noun, plural: metabolic disorders
A disorder in the metabolism, often caused by a dysfunctional enzyme as a result of a pathological mutation of the gene coding for it
Metabolism is a set of chemical reactions that are categorized as either catabolism or anabolism. Catabolism refers to the processes that involve a series of degradative chemical reactions. These reactions break down complex molecules into smaller units. As a result, energy is usually released in the process. In contrast, anabolism includes the various constructive metabolic processes. It involves the building up or the synthesis of complex molecules, and thereby leads to the construction of tissues and organs. There are instances though that a disorder in a particular metabolic process occurs. This disorder is referred to as metabolic disorder. It is when an atypical chemical reaction leads to the alteration of the normal metabolic process.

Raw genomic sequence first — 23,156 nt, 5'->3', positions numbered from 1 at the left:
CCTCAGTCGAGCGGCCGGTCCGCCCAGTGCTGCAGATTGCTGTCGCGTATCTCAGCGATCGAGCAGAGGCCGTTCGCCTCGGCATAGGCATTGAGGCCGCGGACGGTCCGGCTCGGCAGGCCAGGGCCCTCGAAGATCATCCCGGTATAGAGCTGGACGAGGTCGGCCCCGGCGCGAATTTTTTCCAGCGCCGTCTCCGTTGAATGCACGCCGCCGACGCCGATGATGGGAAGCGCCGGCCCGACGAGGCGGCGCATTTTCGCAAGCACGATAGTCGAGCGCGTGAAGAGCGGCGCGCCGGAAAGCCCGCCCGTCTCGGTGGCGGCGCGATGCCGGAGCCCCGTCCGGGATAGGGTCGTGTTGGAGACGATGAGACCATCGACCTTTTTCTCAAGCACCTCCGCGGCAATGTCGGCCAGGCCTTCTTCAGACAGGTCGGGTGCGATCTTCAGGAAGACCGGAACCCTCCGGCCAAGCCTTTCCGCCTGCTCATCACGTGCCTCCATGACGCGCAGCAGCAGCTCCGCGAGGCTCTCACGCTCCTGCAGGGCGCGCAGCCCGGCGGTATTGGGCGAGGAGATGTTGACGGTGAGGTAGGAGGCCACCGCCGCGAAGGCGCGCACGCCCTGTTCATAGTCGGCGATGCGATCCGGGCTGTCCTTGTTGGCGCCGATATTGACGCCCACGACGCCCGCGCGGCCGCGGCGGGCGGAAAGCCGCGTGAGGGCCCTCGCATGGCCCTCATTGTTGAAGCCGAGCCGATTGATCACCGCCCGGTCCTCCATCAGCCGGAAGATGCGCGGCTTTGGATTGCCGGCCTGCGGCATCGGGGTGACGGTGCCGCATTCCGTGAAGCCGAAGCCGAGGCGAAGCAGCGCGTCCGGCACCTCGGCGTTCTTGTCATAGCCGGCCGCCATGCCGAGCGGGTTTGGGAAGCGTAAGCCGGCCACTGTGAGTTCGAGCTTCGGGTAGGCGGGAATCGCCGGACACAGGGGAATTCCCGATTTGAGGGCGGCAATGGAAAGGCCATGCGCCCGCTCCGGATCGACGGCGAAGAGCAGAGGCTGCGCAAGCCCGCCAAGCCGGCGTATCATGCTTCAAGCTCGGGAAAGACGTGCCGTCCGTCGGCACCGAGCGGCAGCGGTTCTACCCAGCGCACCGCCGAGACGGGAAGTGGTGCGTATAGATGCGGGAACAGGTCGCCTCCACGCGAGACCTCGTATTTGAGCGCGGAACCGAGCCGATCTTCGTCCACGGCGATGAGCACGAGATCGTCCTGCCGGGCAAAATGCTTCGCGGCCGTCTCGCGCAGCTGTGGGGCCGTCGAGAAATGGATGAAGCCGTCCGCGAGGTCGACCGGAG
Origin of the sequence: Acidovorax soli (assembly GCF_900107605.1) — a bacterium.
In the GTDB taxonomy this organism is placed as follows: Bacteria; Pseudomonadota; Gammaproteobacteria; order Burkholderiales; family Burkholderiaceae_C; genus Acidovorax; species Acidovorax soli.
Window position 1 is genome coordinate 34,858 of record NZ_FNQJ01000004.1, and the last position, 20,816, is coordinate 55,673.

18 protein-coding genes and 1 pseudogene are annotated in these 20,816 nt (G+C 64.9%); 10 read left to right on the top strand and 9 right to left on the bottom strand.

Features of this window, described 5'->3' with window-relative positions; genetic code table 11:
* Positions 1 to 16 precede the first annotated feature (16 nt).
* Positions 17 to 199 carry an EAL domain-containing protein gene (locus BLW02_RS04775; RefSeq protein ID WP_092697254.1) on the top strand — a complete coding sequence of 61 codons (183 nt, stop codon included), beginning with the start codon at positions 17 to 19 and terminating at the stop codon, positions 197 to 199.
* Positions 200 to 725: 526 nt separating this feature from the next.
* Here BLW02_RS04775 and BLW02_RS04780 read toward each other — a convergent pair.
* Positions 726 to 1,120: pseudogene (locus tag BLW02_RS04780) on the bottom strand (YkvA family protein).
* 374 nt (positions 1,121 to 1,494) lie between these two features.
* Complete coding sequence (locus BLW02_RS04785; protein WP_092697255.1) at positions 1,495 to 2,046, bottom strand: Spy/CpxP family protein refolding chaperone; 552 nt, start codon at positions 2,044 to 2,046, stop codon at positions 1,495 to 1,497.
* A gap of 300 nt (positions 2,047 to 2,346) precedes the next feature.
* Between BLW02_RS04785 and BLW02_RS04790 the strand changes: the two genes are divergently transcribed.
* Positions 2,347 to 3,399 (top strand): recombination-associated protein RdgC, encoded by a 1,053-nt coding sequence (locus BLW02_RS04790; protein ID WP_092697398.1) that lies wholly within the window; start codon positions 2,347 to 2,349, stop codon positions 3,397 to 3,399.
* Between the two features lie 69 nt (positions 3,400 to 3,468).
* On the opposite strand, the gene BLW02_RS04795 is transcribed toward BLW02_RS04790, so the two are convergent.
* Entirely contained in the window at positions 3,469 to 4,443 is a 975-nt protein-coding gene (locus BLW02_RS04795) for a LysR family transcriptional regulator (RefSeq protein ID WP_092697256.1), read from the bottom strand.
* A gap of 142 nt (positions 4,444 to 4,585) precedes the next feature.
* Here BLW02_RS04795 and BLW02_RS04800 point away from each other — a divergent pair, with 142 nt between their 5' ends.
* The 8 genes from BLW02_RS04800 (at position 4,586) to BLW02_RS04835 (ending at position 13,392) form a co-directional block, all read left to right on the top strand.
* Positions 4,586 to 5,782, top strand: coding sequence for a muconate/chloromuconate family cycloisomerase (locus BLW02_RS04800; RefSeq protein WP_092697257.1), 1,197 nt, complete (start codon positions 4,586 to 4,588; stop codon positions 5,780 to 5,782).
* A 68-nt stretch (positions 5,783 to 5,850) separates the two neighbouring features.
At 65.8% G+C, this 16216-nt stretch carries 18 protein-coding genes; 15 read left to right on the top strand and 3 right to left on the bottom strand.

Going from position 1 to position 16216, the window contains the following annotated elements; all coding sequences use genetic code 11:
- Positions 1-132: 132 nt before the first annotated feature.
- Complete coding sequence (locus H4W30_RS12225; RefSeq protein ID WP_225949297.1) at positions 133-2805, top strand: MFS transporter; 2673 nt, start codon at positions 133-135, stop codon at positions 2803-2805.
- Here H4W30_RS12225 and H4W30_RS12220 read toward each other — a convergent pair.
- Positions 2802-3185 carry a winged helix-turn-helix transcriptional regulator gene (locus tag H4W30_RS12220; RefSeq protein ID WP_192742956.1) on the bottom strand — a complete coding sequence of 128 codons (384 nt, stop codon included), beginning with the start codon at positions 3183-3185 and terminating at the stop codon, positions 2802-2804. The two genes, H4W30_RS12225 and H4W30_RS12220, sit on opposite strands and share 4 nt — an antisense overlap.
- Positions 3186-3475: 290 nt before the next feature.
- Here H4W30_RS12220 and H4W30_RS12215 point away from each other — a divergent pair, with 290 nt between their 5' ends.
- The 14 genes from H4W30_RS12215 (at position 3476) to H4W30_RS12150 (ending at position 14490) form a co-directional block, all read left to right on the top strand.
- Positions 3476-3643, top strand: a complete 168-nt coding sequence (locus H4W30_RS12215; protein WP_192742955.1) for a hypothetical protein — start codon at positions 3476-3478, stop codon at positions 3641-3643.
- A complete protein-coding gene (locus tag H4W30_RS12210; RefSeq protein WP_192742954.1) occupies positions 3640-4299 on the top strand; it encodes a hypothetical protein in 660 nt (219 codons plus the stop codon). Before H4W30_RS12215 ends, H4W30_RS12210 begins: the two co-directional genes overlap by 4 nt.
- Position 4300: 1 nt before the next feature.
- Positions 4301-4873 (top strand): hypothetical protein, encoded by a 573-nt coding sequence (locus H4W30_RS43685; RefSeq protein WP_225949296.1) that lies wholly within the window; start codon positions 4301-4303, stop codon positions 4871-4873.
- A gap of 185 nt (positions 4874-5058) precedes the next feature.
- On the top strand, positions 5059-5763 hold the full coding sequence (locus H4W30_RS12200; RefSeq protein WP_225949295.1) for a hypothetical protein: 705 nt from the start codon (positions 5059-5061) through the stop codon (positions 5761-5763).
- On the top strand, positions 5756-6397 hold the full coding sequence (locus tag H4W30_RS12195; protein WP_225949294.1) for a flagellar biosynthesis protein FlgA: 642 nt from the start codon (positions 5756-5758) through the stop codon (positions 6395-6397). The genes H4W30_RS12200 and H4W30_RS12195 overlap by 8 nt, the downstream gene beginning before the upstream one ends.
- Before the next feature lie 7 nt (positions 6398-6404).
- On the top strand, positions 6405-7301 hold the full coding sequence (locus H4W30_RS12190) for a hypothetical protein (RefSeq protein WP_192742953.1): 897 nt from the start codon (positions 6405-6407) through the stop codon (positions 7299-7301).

Metabolic disorders are typically caused by a mutation in a gene coding for a particular protein or enzyme. The mutation may impair the normal metabolic process. It could alter the structure of the protein as well as its function. It may also bring about the deficiency of a particular protein. Any of these events, in turn, could affect the metabolic process in a way that it cannot proceed as it normally should.
There are different types of metabolic disorders. Some of the major types are as follows:
- glucose metabolism disorders
- lysosomal storage disorders
- mitochondrial diseases
- metal metabolism disorders
- peroxisomal disorders